Purdey Awards 2008


Natural England Press Release

Gold award for West Sussex Biodiversity project

3 December 2008

The joint winner of the 2008 Purdey Award, the West Sussex Biodiversity Project, is a well-justified recognition of the value of this partnership and the contribution it makes to improving the natural environment in this part of Sussex, says Natural England.

The judges in the Purdey Awards for Game and Conservation awarded Adrian Weller, Mark Elliott, Adrian Waller and Simon Edwards, the partners in the project, their Gold Award, a £4000 prize and a Jeroboam of Laurent Perrier Champagne, for their outstanding work on the jointly owned West Sussex Biodiversity Project. This project was set up to create and restore traditionally managed water meadows which are disappearing in the Arun Valley as land is left to its own devices.

Widney Swans May 2007

Wildfowling and fishing has long been a tradition in the area and benefits from such habitat conservation. Two separate blocks of Arun Valley water meadows have been saved, and this was achieved by creating innovative sluice systems and correctly managing water levels. The two sites are Amberley Wild Brooks near Amberley and Widney Brooks, at Greatham.

By restoring ideal wetland habitats, important and rare flora and fauna were given ideal conditions (including species such as the narrow leafed water dropwort, cut grass and the little ramshorn snail). These wetland conditions also encouraged breeding and overwintering waders and waterfowl on this nationally important wetland site.

The work by the project team included clearing ditches, installing sluices, adjusting water levels, strategically fencing off ditch margins to allow reedbed creation, and opening up other areas to cattle allowing them to poach the ground to create natural splashes, which in turn dramatically increased the numbers of waders and wildfowl on these sites. The partners have also used brush-sweep herbicides to specifically control soft rush, creating pasture of a type ideal for duck and areas where snipe will feed.

Alex Macdonald, land management adviser for Natural England, says: “The West Sussex Biodiversity project team have worked hard to build up wildfowl numbers by ensuring that natural habitats were restored. They have also helped local people learn about traditional water meadow management through meetings and open days. This scheme shows how good agri-environment measures can have much wider benefits.”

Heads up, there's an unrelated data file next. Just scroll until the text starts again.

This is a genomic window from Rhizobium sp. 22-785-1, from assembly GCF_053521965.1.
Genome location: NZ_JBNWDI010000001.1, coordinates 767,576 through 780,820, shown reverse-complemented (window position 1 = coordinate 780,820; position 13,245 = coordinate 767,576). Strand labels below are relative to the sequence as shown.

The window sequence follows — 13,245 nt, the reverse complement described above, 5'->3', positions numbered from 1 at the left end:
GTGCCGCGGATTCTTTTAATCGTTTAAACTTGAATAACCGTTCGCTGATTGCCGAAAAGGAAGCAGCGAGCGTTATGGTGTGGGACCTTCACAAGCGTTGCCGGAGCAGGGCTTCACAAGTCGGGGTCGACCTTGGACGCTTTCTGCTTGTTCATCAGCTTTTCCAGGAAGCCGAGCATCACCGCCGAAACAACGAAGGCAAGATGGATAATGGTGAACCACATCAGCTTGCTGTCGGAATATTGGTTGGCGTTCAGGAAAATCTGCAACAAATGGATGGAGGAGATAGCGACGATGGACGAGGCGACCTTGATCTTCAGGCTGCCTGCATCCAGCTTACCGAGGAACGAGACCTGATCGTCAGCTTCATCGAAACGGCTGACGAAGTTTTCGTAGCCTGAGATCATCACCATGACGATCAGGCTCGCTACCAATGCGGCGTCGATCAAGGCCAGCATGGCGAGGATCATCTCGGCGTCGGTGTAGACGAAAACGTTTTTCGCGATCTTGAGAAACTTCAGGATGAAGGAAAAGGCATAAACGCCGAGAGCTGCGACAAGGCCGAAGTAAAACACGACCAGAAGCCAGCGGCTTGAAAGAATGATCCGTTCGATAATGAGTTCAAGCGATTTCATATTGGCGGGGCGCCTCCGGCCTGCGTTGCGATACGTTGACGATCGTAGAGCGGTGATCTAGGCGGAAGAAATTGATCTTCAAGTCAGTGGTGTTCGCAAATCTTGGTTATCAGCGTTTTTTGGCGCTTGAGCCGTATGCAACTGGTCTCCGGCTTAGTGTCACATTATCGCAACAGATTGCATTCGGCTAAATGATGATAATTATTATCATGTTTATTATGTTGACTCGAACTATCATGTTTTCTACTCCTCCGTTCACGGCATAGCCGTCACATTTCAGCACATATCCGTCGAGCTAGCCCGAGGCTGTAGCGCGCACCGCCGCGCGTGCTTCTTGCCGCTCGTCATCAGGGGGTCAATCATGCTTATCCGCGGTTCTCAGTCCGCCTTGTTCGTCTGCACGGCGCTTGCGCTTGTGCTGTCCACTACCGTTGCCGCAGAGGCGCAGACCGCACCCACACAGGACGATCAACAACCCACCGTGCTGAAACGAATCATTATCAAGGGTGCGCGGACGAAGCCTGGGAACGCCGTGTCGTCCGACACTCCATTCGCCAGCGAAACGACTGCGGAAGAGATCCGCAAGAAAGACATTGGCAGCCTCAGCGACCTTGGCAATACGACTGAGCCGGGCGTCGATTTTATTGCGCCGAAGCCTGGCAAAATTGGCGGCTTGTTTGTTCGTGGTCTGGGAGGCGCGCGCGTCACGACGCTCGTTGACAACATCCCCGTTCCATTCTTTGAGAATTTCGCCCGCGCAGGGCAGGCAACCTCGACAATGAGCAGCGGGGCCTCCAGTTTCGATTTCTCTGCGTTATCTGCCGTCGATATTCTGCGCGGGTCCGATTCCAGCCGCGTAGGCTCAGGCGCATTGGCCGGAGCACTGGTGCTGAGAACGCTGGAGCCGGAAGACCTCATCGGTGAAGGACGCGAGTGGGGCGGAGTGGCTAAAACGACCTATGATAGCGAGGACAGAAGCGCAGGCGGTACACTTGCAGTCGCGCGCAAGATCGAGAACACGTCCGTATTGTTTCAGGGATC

Widney Spring 2008 final

Other south east projects also achieved awards for their contribution to the natural environment. They included Peter Stratton, owner of Holybrook Island, Theale, Berkshire, who won a special award for his work on this site between the River Kennet and the main west country railway line which provides duck flighting, wild pheasant and trout and barbell fishing. Another special award went to Tim Sykes and Christoph Harwood, joint owners of Park Farm Shoot, Denmead, Hampshire for the amount of time and attention they spend teaching youngsters about shooting and conservation. And Roy Harris, part-time keeper for Cowden Farm’s 450 acres shoot, near Herstmonceux, East Sussex also won a special award for steadily improving the shoot with sound conservation measures, experimentation with game crops and new drives, and developing new ponds for duck flighting.

The Purdey Awards for Game and Conservation are now in their tenth year. They are held annually by London gunmakers James Purdey & Sons to encourage imaginative conservation projects which improve the habitats for game birds, and, in the process, benefit other species of flora and fauna, thus enhancing the biodiversity of shoots and of the countryside. The joint first prize also went to the Logie estate in Morayshire for the restoration of grouse to the Lochindorb moor.


For further information please contact John Rennie from Natural England’s South East Advocacy and Partnerships team on 07500 990874 or by email at john.rennie@naturalengland.org.uk.

Notes to editors:

  1. Natural England works for people, places and nature to conserve and enhance biodiversity, landscapes and wildlife in rural, urban, coastal and marine areas. We conserve and enhance the natural environment for its intrinsic value, the wellbeing and enjoyment of people, and the economic prosperity it brings. For further information about Natural England please visit:www.naturalengland.org.uk
  2. The West Sussex Biodiversity Project is an initiative set up to demonstrate that ordinary local people can manage land for nature conservation to a very high level, and in this respect it has been extraordinarily successful. Whilst much of this is down to the hard work of the partners, the support and advice from Natural England has been an integral part of this success.
  3. The Duke of Wellington first presented the Purdey Awards in 1999 when he was Chairman of the Awards judging panel. Since then, there have been different presenters including television chef Hugh Fearnley Whittingstall, actor and playwright Julian Fellowes and former editor of the Daily Telegraph Sir Max Hastings.